Brighter Spotlights Make Brighter Stars: The UFC’s Promotion of McGregor and Others in the Main Event is On Point

By Roy Billington

The last few years have signalled a through passing of the guard in mixed martial arts. It has been quite apparent that the UFC has lost more pay per view stars than it has made. Chuck Liddell, Tito Ortiz, and Brock Lesnar have all left the promotion (and in some cases, the sport), Anderson Silva has been dethroned, and Georges St Pierre is still on his self-imposed sabbatical. To further compound this problem, the UFC has significantly increased the number of cards it puts on, leading to somewhat top-heavy, diluted cards. However, I feel the oversaturation of the market might in fact be key in bringing the new wave of superstars to prominence.

One of the primary focuses of the “Fight Night” series is to get the UFC to put on smaller shows in areas to increase the overall popularity of the UFC in that area, and it has proven very successful. The key to penetrating a new market is to go in there with a local fighter and heavily hype him to create a genuine interest in the fighter, and in turn make him a profitable star in the area. One of the best examples of this is Alexander Gustafsson. In 2012, Alexander Gustafsson was anonymous in Sweden — I personally sat in a hotel in Stockholm with him and no one batted an eye. Fast forward two years and he is filling soccer stadiums in Stockholm. Why is this, you might ask? Well, it’s simple, the UFC made a calculated investment in promoting him through the top-heavy “Fight Night” platform.

The UFC Fight Night card in Stockholm (UFC on Fuel TV 2) was essentially a watered-down card with a moderately interesting main event between Gustafsson and Thiago Silva on the surface, but it served as a springboard. Mainstream media in Sweden flocked to the spectacle and it became major news over there. The Globen completely sold out and Gustafsson put on a impressive performance, making him an overnight sensation in Stockholm; the UFC’s risk paid off. And for his next fight, he will be headlining UFC on Fox 14 at the 30,000-seat Tele2 Arena. This isn’t the only time the UFC has used this route to build a star to extreme success, and it won’t be the last.

Conor McGregor has exploded onto the scene over the last two years. Two undercard bouts led to him building a solid following amongst hardcore fans, but he had yet to impact the mainstream. That was of course until UFC Fight Night 46 in July, a weak card in terms of on-paper talent, but one that might very well prove huge for the UFC as time goes on. The o2 arena in Dublin is quite modest in terms of size, but nonetheless the Irishman sold it out. In the buildup to the event, the UFC hyped the fighter to the maximum. It seemed like every major MMA media outlet had interviews and long form features on “The Notorious” one. Heading into the fight, McGregor was a prospect with solid talent, but through all the coverage he acquired and the performance he put on, he came out a star in terms of mainstream media across the UK. In fact, he became the first MMA athlete to truly transcend the fight game in the UK and become a household name there.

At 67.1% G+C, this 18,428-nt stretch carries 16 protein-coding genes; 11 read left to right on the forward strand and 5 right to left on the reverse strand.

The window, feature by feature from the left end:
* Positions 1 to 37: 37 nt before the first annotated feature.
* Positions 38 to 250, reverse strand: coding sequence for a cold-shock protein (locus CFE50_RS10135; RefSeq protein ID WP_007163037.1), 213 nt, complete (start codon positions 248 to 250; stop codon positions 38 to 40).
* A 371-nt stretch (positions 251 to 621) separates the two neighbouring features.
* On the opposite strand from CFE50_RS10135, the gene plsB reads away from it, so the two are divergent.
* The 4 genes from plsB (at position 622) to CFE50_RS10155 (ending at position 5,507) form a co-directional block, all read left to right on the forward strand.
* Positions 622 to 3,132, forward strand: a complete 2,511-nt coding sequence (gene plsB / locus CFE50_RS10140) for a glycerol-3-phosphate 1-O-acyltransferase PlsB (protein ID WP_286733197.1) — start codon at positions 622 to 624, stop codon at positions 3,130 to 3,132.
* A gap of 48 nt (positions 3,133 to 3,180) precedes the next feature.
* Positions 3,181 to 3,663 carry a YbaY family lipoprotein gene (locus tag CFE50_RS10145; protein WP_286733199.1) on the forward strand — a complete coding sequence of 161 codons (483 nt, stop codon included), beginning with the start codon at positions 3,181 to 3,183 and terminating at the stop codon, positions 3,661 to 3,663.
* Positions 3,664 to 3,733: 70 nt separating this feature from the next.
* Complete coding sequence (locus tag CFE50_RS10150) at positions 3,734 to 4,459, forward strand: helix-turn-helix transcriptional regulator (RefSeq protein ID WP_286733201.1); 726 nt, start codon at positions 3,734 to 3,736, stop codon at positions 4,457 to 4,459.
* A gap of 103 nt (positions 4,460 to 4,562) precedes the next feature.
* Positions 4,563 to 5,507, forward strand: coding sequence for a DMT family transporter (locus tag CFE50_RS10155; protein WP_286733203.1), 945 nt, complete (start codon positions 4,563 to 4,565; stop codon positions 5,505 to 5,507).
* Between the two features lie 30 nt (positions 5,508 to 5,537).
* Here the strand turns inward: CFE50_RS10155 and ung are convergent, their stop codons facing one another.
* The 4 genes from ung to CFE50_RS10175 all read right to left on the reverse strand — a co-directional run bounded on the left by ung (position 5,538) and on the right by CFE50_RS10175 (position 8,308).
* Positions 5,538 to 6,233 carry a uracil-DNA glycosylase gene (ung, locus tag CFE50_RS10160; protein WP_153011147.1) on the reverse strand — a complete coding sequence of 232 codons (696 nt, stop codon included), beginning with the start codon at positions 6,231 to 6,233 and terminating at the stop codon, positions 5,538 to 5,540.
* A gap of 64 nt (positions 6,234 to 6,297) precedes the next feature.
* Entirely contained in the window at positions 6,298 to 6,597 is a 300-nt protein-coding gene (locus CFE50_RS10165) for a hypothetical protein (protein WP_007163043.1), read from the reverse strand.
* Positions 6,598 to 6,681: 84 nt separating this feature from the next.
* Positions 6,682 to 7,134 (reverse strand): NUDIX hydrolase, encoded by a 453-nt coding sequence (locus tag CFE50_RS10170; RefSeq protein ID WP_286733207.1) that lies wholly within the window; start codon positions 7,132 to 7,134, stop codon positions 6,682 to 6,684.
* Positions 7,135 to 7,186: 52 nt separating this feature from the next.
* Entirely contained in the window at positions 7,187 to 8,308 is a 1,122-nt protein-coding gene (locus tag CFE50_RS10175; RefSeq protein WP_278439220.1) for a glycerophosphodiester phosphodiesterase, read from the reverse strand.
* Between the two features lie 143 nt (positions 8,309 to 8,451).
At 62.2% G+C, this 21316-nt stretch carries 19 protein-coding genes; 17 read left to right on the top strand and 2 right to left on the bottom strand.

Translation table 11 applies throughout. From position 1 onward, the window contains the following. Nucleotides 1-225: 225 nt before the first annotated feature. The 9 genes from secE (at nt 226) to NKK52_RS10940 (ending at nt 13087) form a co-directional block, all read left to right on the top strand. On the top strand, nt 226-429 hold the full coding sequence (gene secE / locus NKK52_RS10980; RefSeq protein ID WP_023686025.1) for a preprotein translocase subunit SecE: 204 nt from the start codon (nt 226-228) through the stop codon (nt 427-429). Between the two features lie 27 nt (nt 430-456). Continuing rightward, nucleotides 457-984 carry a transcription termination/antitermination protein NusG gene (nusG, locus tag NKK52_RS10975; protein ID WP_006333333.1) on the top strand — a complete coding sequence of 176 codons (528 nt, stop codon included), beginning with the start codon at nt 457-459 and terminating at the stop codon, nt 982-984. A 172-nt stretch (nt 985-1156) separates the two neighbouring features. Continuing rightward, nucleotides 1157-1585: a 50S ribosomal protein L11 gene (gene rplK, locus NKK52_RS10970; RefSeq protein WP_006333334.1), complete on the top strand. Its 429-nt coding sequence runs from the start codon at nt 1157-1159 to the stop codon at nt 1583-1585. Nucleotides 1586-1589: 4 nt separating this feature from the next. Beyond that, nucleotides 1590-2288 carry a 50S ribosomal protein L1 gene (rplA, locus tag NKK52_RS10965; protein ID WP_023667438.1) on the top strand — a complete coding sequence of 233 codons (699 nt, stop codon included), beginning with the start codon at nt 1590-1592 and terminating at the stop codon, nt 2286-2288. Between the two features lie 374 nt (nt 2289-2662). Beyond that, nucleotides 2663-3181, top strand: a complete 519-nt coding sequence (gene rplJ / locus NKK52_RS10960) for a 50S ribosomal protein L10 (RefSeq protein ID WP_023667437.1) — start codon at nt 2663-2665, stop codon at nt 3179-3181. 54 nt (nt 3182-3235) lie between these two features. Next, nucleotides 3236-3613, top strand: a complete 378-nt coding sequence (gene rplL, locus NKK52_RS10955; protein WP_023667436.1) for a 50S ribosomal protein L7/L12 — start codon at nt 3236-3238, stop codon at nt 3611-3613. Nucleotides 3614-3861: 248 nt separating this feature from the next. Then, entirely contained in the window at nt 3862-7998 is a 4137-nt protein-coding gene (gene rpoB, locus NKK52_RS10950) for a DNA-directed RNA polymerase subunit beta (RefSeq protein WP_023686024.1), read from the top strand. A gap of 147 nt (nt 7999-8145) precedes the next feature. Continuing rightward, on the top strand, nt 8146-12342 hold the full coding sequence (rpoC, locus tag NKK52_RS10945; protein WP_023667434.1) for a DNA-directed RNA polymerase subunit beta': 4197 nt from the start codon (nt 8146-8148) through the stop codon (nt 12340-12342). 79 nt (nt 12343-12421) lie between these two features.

McGregor’s hype grew exponentially through the UFC’s decision to make him the sole focus for Fight Night 46 in Dublin, and it paid off. McGregor then fought on the main card of UFC 178, and he was somewhat forgotten among the pile of stars that featured. So even though he arguably did enough to earn a title shot that night, the UFC made a clever calculated decision to give McGregor another round of the “Fight Night” treatment that worked so well on fans in the UK and Ireland, only this time the UFC decided to make him main event a card in Boston, the adopted home of the Irish in America, in hopes that McGregor can become a star in America.

While my colleague Raphael makes a great point that Benson Henderson vs. Donald Cerrone 3 is worth media attention, he misses the fact that Benson Henderson even while champion wasn’t a fan favorite. The UFC put him on the main event of multiple FOX cards and he still couldn’t sell pay-per-views, whereas McGregor has proven that he can win over fans, and with the right advertising, he could become a huge commodity in the US. Most important of all is the fact that the UFC is planning to have McGregor fight in front of 80,000 in Croke Park for the world title in his next fight, so why wouldn’t the UFC advertise him as much as possible to make sure his fight with Jose Aldo will do good numbers on pay-per-view?

All things considered, so far the UFC has done a great job of building stars with the Fight Night cards, and if the promotion continues to put the main focus on the main event fighters, it will most likely build the next generation of pay-per-view stars.

Disagree? For a different perspective, read: Lonely At the Top: The UFC Needs To Promote More Than Its Main Event Bouts by Raphael Garcia


UFC Fight Night 59: McGregor vs. Siver is due to take place on January 18, 2015 at the TD Garden in Boston, Massachusetts.

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